this brand with Heuer but this is clearly not the case here.

    I'm not for one minute alluding that Dodane made the oversized Compax for UG. The Compax is likely to have been made in the mid to late 60s. It has a signed movement and case and whilst fairly similar is from another league given the quality of the movement and overall package. Its unlikely to have been produced in a run of 500 watches with unsigned movements.

    Some unanswered questions if anyone can help

    1. Who is Belmont Industries Inc?
    2. Have they supplied cases to UG. I could not find anything in Sala to confirm that they have/did.

    Pictures (C) and courtesy of Boris, JG, and I.

    Enjoy.
    Inside Case back.jpg Movement 4ATM.jpg Compax OS.jpg Larchenet 4ATM.jpg Side Profile 4ATM.jpg Scuba 4ATM.jpg Jaeger 4tam.jpg group shot.jpg UG and Clebar.jpg top profile.jpg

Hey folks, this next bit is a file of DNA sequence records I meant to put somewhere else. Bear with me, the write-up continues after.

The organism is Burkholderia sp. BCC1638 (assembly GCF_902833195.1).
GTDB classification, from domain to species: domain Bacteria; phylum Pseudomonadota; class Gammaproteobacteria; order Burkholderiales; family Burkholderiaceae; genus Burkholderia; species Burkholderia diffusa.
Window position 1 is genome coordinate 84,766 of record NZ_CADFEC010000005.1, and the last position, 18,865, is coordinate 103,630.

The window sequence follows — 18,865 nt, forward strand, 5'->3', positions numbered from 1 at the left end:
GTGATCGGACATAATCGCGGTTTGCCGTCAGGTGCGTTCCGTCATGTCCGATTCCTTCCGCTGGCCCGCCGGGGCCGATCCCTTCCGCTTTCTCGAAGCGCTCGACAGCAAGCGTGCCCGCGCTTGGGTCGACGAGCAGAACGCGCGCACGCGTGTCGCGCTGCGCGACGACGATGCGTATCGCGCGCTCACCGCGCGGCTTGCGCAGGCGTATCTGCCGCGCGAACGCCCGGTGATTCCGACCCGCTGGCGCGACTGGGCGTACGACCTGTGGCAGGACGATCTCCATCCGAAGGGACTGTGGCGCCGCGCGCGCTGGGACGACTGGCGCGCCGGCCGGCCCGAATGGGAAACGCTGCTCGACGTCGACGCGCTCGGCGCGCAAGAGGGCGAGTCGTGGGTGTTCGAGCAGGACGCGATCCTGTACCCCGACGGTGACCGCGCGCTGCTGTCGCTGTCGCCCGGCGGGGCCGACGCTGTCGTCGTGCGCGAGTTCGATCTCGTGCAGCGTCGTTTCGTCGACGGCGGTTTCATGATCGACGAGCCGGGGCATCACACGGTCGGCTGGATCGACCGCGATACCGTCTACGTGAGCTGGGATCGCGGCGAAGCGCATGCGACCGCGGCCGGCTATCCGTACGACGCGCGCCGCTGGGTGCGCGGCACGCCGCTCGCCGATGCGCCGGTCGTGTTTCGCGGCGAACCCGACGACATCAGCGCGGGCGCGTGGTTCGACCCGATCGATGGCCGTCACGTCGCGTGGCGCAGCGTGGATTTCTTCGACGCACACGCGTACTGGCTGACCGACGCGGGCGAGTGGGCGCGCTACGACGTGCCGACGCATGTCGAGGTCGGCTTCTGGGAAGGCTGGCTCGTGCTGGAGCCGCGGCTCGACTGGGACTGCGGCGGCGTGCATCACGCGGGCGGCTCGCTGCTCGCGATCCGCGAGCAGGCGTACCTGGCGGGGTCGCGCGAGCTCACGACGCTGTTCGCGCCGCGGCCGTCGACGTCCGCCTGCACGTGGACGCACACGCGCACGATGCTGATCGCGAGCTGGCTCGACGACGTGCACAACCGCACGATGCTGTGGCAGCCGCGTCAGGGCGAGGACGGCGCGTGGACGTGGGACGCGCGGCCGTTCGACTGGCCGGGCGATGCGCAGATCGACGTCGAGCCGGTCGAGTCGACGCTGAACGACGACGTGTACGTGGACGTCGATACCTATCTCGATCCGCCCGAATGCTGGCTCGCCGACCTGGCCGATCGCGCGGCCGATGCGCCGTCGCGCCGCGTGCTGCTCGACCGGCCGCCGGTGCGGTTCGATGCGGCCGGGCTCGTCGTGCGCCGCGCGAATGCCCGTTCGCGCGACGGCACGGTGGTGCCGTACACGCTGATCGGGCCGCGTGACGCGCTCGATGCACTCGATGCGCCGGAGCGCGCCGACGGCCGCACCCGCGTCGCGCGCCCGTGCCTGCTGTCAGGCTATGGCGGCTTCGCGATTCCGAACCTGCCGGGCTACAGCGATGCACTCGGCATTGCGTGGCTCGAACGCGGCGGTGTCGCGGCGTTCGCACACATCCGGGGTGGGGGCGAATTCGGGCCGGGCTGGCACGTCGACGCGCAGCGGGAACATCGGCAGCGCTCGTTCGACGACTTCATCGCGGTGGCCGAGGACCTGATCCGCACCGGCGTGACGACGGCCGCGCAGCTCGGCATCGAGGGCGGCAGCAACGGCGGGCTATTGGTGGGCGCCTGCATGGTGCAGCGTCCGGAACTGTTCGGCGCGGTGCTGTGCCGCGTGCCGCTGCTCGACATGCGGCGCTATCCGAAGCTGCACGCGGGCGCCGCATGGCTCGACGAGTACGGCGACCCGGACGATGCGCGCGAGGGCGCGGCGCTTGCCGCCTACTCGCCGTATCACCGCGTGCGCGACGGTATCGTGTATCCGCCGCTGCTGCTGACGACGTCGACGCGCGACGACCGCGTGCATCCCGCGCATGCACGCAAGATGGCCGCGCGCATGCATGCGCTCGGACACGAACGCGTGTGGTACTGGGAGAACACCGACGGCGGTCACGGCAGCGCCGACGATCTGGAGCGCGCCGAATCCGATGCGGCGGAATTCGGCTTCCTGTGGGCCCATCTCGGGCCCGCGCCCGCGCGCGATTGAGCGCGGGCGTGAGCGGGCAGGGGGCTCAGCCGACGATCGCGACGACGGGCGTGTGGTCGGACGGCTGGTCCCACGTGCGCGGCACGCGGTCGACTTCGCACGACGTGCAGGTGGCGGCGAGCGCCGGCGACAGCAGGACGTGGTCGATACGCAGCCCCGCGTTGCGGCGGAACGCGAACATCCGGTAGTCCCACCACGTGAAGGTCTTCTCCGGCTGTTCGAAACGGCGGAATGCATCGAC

Jaeger 4tam.jpg
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  2. LouS

    LouS Mrs Nataf's Other Son Staff Member Jan 18, 2016

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    Interesting post, Loon! Someone showed me a Sinn version a little while ago too. No surprise about the outside supplier - these do have a bit of a generic feel to them. Despite that, they are superb pieces.
     
  3. Chron

    Chron Jan 19, 2016

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    Interesting post, Haroon! And I like the Clebar lollipop!
     
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  4. HeuerLoon

    HeuerLoon Jan 19, 2016